So on Wednesday we packed our van with my oldest’s clothes, books, computers, prized possessions and we made the trek two hours south to Muncie, Indiana and moved her into her dorm. I’m not going to say it was easy, but it went better than I expected. I didn’t think I’d get emotional, yet when my wife left with our younger daughter to go grab some lunch for us all it was just my oldest and I in her dorm putting things away. I set up her computer speakers and her microwave(things I could do that she couldn’t) and I felt that lump in my throat getting larger. I sat there in a chair running wires behind the desk and could feel the tears welling in my eyes. My little girl, my first born was no longer going to be in our basement sucking up Wi Fi watching Grey’s Anatomy, Rupaul’s Drag Race, and playing Sims on her laptop. There would be no 9:30pm trek upstairs asking if she could pop some popcorn, or requests for homemade mac and cheese. No more sleepovers or driving her to work or to a friend’s house. No more marching band competitions or Christmas concerts in the Performing Arts Center. All the things that may have seemed like annoyances are now these priceless moments that will no longer exist other than in my memory. “Keep it together you putz” I thought to myself as the vision became blurry and my voice became froggy. My wife and younger daughter arrived back with food and I headed to the bathroom. I kept it together. I pulled it back and I regained composure.
I’m so very proud of my oldest daughter. She is a lot like me. She’s shy and doesn’t like to be the center of attention. She’s not one to mingle with people she doesn’t know and likes the comfort of home and close friends. Yet despite this she’s removed herself out of her comfort zone for the betterment of her future. She’s looking at future gains instead of present losses. Fortunately she’s got plenty of her mom in her as well, otherwise who knows? She could’ve still been in that basement bedroom at 30 years old(probably not.)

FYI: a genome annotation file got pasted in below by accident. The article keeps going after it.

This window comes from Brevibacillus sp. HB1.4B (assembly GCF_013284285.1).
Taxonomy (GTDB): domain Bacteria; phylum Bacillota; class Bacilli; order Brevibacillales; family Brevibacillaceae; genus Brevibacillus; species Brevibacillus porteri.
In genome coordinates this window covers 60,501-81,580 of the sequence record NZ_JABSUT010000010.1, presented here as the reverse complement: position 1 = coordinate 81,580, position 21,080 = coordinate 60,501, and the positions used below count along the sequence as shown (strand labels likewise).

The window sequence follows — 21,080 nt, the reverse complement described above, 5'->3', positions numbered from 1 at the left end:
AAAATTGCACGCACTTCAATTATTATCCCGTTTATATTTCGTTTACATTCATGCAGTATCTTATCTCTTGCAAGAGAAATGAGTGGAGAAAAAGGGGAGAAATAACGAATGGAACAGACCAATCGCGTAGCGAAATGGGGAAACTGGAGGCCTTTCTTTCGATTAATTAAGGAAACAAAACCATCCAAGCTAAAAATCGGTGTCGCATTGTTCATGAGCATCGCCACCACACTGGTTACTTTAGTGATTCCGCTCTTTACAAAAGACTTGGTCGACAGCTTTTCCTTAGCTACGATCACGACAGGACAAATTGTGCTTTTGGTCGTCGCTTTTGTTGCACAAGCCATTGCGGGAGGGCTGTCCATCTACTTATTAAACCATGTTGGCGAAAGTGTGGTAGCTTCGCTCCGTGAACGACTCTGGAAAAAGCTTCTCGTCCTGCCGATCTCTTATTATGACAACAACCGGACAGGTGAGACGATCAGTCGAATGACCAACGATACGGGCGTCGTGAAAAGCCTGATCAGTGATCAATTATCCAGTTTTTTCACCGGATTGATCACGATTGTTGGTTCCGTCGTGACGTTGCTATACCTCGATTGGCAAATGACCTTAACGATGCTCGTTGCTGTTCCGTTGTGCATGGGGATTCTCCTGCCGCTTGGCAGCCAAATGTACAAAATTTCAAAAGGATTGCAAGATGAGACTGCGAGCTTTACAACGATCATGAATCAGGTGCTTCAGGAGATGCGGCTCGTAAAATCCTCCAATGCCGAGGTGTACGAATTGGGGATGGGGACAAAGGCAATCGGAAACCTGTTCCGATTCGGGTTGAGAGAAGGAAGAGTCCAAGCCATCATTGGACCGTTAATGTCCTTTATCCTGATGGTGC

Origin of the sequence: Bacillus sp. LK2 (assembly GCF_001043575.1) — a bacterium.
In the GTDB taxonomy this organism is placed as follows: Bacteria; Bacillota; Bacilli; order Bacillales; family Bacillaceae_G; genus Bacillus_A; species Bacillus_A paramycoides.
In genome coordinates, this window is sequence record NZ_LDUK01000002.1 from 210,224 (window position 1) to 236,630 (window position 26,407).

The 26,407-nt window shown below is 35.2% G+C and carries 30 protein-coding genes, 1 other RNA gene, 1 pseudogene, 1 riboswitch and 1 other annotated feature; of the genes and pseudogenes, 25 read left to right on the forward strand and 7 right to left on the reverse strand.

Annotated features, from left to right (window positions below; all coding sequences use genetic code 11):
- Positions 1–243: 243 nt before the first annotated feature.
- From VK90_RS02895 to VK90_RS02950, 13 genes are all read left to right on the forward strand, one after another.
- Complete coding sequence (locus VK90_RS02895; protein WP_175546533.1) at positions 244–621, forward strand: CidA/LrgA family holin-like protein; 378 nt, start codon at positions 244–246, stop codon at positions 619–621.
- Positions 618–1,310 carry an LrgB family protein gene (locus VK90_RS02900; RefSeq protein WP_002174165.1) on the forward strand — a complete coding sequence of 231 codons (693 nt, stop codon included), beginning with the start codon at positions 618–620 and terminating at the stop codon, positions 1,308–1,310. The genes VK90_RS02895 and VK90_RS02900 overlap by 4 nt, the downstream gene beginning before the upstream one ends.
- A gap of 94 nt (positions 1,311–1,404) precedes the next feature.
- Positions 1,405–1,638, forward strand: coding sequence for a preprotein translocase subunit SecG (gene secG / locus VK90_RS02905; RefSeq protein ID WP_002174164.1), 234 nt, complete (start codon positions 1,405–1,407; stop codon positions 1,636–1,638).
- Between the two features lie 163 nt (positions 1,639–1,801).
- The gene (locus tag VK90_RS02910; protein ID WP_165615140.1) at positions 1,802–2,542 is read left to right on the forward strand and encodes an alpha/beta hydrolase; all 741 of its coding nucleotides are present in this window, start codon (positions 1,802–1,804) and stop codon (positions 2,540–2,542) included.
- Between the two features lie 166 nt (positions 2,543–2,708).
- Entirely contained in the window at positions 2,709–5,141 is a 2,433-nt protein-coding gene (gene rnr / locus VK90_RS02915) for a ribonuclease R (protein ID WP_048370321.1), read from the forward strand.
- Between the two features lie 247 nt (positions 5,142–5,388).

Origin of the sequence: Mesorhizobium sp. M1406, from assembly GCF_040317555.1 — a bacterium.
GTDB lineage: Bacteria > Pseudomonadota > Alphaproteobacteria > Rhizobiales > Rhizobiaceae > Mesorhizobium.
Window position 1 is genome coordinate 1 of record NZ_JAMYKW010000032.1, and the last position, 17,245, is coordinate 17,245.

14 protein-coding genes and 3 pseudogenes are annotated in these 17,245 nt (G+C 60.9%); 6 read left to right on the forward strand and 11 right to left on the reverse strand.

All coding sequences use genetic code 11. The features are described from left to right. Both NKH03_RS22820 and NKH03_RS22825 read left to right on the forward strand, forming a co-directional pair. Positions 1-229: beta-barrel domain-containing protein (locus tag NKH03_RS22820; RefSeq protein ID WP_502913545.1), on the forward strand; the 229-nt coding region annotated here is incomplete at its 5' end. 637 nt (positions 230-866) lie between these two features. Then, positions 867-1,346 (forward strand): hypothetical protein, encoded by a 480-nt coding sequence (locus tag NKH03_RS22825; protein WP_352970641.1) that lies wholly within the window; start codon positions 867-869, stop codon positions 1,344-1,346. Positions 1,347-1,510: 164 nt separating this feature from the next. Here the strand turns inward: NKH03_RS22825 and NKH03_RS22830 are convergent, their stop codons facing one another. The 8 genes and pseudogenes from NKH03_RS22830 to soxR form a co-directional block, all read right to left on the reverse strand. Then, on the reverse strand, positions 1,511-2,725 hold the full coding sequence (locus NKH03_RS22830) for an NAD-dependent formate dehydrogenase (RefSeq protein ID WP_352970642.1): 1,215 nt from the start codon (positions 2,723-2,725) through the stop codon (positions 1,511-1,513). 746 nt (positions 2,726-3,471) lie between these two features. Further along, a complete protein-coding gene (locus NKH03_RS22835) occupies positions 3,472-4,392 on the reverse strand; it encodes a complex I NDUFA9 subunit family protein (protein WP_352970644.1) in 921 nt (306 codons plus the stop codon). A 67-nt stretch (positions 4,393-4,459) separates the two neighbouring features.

Cautious Optimism…pensive forward motion.
It’s hard letting go. Damn. It’s hard to not be the overcautious parent in a situation like this. Hell, I was looking at her loft bed and was scared she would fall out of it. Christ, she’s 16 years old! Why would I be scared of that? I’ve always been the caretaker in the family. I’ve got the 6th sense. I tucked the sick kids in, put Mentholatum on their chests, dosed out the cold medicine, and bought the popscicles when needed. I would check their foreheads for fever in the middle of the night. This is what I did. I scoped out the situation, judged the parents of friends they were staying the night with, and I made sure they had a way to contact us in case of emergency. Letting her go at 16 is a painful process, but that fearless expression on her face and the playfulness she showed towards her younger sister that afternoon put me at ease before it was time to leave her with her future.
I’m good with where she’s at. I’m confident she’ll succeed like the beautiful young woman I know she is. Smart, funny, beautiful, and seemingly ready for the world.
And I’ve got everything we need to make some homemade mac and cheese when she’s ready for that first visit home.
Editor’s Note: So The Beatles’ “She’s Leaving Home” meant something completely different to me at 18 when my then-girlfriend(now wife) left for college, than what it means to me now at 42 with my 16 year old daughter moving away to school. Christ, emotions.
I mean, maybe those parents did the best they could. Am I right?